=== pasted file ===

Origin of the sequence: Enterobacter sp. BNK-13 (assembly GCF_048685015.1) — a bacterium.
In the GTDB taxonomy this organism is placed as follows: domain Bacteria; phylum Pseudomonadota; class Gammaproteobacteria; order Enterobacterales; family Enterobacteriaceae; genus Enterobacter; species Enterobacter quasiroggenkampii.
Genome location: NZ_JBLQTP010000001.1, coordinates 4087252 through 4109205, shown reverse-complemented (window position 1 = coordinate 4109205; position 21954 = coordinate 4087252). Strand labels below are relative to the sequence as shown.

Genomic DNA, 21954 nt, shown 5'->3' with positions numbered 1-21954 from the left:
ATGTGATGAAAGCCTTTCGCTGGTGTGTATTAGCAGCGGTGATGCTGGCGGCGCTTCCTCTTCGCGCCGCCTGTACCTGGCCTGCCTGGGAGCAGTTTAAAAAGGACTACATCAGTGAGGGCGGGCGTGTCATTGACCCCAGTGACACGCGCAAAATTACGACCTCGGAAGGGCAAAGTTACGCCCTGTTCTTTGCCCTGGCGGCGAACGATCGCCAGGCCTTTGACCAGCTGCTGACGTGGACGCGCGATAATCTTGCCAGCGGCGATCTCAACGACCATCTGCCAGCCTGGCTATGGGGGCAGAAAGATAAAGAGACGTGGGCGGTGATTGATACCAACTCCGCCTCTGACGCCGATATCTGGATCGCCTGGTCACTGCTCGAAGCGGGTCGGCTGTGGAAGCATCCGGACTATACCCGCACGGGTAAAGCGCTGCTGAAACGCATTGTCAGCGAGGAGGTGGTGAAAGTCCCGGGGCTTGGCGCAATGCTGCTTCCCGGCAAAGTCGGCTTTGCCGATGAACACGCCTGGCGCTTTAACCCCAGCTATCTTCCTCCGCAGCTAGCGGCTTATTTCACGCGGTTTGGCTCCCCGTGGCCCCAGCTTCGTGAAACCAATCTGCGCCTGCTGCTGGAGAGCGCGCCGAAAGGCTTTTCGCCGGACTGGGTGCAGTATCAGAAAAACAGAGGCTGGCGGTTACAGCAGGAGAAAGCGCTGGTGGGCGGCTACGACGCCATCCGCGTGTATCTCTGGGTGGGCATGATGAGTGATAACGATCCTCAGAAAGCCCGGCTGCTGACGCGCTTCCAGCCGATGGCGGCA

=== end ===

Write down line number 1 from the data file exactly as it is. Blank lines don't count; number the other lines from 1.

Origin of the sequence: Enterobacter sp. BNK-13 (assembly GCF_048685015.1) — a bacterium.